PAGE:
As documented in Jeremiah Moss’s heartbreaking book and blog Vanishing New York, the city’s retreat from the brink was at least as complicated as Witness’s vegetable politics. While it succeeded in lifting itself from fiscal anarchy, it was at the cost of, in Moss’s words, “the working class, the people of color, homosexuals, artists, socialists and other undesirables” and to the benefit of corporations and developers in the service of tourists, entrepreneurs, and real-estate developers. “From 2004 to 2014,” Moss says, “the average commercial rent in the city increased 34%. Some storefront rents shot from $4,000 to $40,000 per month, making it impossible for any business but a corporate chain or a bank to exist.” Under Mayor Ed Koch, 2,300 small businesses a month closed, 10,000 under Michael Bloomberg. Landlords wanted retail chains that didn’t always come, leaving ghost blocks of “high-rent blight.” What had started as a crisis in social organization became a party for profiteers to whom the lowly and alien were a nuisance to be priced out, evicted, and in many cases incarcerated from sight as the city shifted its focus from the public good to that of the market, auctioning community garden lots for development. (Rudy Giuliani to the city: “Welcome to the era after communism.”) Fauxstalgia saw landmarks closed and refurbished, with some décor and other nods to the past retained but with astronomical pricing for the clientele that could afford it; a high-end fashion store replaced punk haven CBGB, but you could buy $1,500 safety-pin purses and Sid Vicious pencils at the MoMA gift shop. In order to save its name, the city had lost its soul. Even the expansion of Sanders’ NYU saw the demolition of Edgar Allan Poe’s house in the year 2000.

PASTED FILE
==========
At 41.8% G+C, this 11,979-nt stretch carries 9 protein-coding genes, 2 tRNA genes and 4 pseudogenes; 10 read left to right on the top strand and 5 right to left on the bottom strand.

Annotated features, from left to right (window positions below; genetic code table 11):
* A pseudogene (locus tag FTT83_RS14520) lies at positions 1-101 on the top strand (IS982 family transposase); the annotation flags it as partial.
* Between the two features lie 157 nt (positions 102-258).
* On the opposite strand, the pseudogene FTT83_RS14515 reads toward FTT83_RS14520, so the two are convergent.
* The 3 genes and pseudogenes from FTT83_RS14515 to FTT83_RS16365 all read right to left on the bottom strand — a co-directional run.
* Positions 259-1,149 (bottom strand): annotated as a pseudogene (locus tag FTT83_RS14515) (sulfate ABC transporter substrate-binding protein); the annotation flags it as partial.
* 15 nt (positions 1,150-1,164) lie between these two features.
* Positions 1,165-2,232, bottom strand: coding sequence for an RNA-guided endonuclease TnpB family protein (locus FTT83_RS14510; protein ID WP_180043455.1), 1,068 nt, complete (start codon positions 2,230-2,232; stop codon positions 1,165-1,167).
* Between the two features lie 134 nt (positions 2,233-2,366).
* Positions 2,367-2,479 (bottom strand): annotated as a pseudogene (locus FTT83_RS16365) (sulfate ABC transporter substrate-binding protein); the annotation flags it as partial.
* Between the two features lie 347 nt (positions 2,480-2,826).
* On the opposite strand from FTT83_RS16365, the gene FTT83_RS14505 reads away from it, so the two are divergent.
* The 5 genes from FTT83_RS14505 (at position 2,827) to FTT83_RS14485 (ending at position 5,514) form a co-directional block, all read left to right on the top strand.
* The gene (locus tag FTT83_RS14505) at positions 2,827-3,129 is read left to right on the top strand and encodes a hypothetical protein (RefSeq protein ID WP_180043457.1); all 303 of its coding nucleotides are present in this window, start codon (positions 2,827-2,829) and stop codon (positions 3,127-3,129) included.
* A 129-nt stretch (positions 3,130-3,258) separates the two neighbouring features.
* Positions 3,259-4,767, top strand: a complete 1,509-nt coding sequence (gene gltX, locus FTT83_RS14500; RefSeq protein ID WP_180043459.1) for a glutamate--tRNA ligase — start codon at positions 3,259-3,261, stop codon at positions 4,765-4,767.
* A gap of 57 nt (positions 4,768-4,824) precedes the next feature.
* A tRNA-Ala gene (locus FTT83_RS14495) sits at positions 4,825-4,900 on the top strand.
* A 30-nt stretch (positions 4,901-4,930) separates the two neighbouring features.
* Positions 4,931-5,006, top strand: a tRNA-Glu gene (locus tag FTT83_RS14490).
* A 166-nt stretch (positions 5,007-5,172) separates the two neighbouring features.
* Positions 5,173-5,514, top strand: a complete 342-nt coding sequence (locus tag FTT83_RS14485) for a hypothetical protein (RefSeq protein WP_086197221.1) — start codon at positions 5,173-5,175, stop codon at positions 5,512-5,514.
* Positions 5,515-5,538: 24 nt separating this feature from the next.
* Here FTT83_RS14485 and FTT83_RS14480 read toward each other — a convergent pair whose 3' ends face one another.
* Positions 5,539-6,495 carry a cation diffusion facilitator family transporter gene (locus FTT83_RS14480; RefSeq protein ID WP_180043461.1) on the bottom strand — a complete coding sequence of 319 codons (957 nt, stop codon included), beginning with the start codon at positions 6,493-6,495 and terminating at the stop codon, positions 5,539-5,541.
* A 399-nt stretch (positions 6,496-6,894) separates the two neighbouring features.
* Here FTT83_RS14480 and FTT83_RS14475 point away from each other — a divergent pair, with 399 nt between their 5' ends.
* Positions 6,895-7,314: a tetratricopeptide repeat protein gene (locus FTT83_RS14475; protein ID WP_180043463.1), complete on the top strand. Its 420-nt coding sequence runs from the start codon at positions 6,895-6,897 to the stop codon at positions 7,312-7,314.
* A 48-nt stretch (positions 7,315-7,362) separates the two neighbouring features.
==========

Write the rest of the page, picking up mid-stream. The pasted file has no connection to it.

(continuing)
The cumulative effect of all these closings as a lost way of life is recognizing how larger society has changed from unique and individual to mass and characterless: Autotune America. Is it a tragedy that New York City today isn’t NYC ca. 1976, or a triumph that it’s even still standing? Friends and relatives who’ve lived in the city post-“blandalism” (as Moss puts it) never saw the decay, only a city diverse, exciting, alive – unlike the gormless suburbs they came from – where David Bowie, Jerry Seinfeld, Jennifer Lawrence, and Scarlett Johansson lived and hung out – the home of the financial industry, Paper of Record, and publishing seat of the country. I’m not qualified to render judgment, but I do have my affinities. There’s such a thing as psychological gentrification, a colonization of the mind by a form of sophistication barren of vivifying genius but driven by self-inflation, survival instinct, and a will to construct more than create. The film is a record of that too, witness to trauma and a document of its spiritual aftereffect. If the city is a mind, furrowed by buildings like the brain is by its folds and crevices, and there’s decay there, significant decay, maybe the idea isn’t urban renewal after all; maybe we need to look outside for answers.
Ever since the World Trade Center towers came down and we “all” became New Yorkers, I’ve had a hard time seeing through mystical, much less magical lenses. (How quickly a cadre of religious lamebrains demolished Kubrick’s carefully constructed vision of a transcendent millennium. Or, as Johnny Rotten put it, “I don’t believe illusions ’cos too much is rrrrreal.”) The more I read of affect theory, with its emphasis on “shimmering” (think of the zing-y alarms Rilla picks up from her plant-familiars near the end of her story), “in-between-ness,” and “perpetual becoming,” the more frustrated I get in a time so caught up in its own convulsion of affect. I had built a worldview based on psychology, but there’s no explaining where people’s heads are at anymore. (Trump Tower SoHo was completed in 2008 and de-branded in 2017. May it be brought to ground and the rubble sown with salt.) My plant-sense tells me there’s something about this affect thing, so that’s where I’m going to be directing a lot of my study-time now. I can’t say if it’s city or soil, but like Rilla, I need to know more.
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All images are screenshots from the film’s DVD.